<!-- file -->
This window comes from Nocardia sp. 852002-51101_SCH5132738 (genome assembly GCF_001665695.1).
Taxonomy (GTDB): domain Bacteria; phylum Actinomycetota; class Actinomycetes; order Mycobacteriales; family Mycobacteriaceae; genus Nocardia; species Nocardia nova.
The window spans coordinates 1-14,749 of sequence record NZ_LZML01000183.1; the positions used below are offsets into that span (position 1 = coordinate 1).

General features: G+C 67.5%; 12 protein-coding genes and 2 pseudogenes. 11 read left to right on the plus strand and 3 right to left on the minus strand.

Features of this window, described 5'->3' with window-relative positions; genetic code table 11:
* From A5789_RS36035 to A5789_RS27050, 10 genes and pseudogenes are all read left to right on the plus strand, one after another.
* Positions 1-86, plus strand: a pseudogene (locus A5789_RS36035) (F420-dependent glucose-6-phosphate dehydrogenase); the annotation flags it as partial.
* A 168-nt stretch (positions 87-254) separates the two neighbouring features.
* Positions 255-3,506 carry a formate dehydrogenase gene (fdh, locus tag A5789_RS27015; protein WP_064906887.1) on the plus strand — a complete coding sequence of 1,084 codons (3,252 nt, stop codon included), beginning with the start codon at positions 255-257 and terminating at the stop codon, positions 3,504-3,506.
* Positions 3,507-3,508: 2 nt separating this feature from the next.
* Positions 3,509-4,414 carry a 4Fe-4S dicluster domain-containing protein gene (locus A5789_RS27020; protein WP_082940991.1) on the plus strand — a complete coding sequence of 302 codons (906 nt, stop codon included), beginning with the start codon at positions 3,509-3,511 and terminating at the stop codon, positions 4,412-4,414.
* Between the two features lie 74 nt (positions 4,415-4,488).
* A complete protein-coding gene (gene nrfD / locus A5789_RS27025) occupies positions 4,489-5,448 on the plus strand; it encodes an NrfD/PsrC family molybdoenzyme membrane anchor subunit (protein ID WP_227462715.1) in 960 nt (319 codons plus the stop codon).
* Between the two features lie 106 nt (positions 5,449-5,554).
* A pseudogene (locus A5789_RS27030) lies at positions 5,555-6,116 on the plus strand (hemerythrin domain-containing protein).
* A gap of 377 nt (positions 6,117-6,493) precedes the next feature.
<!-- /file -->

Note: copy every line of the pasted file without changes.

This window comes from Nocardia sp. 852002-51101_SCH5132738 (genome assembly GCF_001665695.1).
Taxonomy (GTDB): domain Bacteria; phylum Actinomycetota; class Actinomycetes; order Mycobacteriales; family Mycobacteriaceae; genus Nocardia; species Nocardia nova.
The window spans coordinates 1-14,749 of sequence record NZ_LZML01000183.1; the positions used below are offsets into that span (position 1 = coordinate 1).

General features: G+C 67.5%; 12 protein-coding genes and 2 pseudogenes. 11 read left to right on the plus strand and 3 right to left on the minus strand.

Features of this window, described 5'->3' with window-relative positions; genetic code table 11:
* From A5789_RS36035 to A5789_RS27050, 10 genes and pseudogenes are all read left to right on the plus strand, one after another.
* Positions 1-86, plus strand: a pseudogene (locus A5789_RS36035) (F420-dependent glucose-6-phosphate dehydrogenase); the annotation flags it as partial.
* A 168-nt stretch (positions 87-254) separates the two neighbouring features.
* Positions 255-3,506 carry a formate dehydrogenase gene (fdh, locus tag A5789_RS27015; protein WP_064906887.1) on the plus strand — a complete coding sequence of 1,084 codons (3,252 nt, stop codon included), beginning with the start codon at positions 255-257 and terminating at the stop codon, positions 3,504-3,506.
* Positions 3,507-3,508: 2 nt separating this feature from the next.
* Positions 3,509-4,414 carry a 4Fe-4S dicluster domain-containing protein gene (locus A5789_RS27020; protein WP_082940991.1) on the plus strand — a complete coding sequence of 302 codons (906 nt, stop codon included), beginning with the start codon at positions 3,509-3,511 and terminating at the stop codon, positions 4,412-4,414.
* Between the two features lie 74 nt (positions 4,415-4,488).
* A complete protein-coding gene (gene nrfD / locus A5789_RS27025) occupies positions 4,489-5,448 on the plus strand; it encodes an NrfD/PsrC family molybdoenzyme membrane anchor subunit (protein ID WP_227462715.1) in 960 nt (319 codons plus the stop codon).
* Between the two features lie 106 nt (positions 5,449-5,554).
* A pseudogene (locus A5789_RS27030) lies at positions 5,555-6,116 on the plus strand (hemerythrin domain-containing protein).
* A gap of 377 nt (positions 6,117-6,493) precedes the next feature.